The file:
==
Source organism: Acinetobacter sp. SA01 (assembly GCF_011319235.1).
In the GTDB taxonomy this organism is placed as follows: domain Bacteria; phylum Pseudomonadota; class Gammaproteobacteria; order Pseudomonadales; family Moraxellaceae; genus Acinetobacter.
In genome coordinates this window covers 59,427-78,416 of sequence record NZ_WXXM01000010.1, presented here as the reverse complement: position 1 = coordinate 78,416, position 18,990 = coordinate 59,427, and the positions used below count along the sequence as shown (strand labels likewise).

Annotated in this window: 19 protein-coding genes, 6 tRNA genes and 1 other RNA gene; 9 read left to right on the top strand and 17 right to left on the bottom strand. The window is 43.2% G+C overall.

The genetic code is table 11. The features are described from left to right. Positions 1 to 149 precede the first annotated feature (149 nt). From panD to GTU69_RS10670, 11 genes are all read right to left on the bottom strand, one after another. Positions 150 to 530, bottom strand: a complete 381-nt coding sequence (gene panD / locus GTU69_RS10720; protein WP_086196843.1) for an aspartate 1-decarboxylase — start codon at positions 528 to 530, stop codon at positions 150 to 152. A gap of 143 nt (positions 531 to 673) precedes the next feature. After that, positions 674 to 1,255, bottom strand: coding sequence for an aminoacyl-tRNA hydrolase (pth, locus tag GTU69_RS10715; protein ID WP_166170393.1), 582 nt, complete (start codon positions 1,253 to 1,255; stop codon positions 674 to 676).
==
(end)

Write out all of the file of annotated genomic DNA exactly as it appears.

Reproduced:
Source organism: Acinetobacter sp. SA01 (assembly GCF_011319235.1).
In the GTDB taxonomy this organism is placed as follows: domain Bacteria; phylum Pseudomonadota; class Gammaproteobacteria; order Pseudomonadales; family Moraxellaceae; genus Acinetobacter.
In genome coordinates this window covers 59,427-78,416 of sequence record NZ_WXXM01000010.1, presented here as the reverse complement: position 1 = coordinate 78,416, position 18,990 = coordinate 59,427, and the positions used below count along the sequence as shown (strand labels likewise).

Annotated in this window: 19 protein-coding genes, 6 tRNA genes and 1 other RNA gene; 9 read left to right on the top strand and 17 right to left on the bottom strand. The window is 43.2% G+C overall.

The genetic code is table 11. The features are described from left to right. Positions 1 to 149 precede the first annotated feature (149 nt). From panD to GTU69_RS10670, 11 genes are all read right to left on the bottom strand, one after another. Positions 150 to 530, bottom strand: a complete 381-nt coding sequence (gene panD / locus GTU69_RS10720; protein WP_086196843.1) for an aspartate 1-decarboxylase — start codon at positions 528 to 530, stop codon at positions 150 to 152. A gap of 143 nt (positions 531 to 673) precedes the next feature. After that, positions 674 to 1,255, bottom strand: coding sequence for an aminoacyl-tRNA hydrolase (pth, locus tag GTU69_RS10715; protein ID WP_166170393.1), 582 nt, complete (start codon positions 1,253 to 1,255; stop codon positions 674 to 676).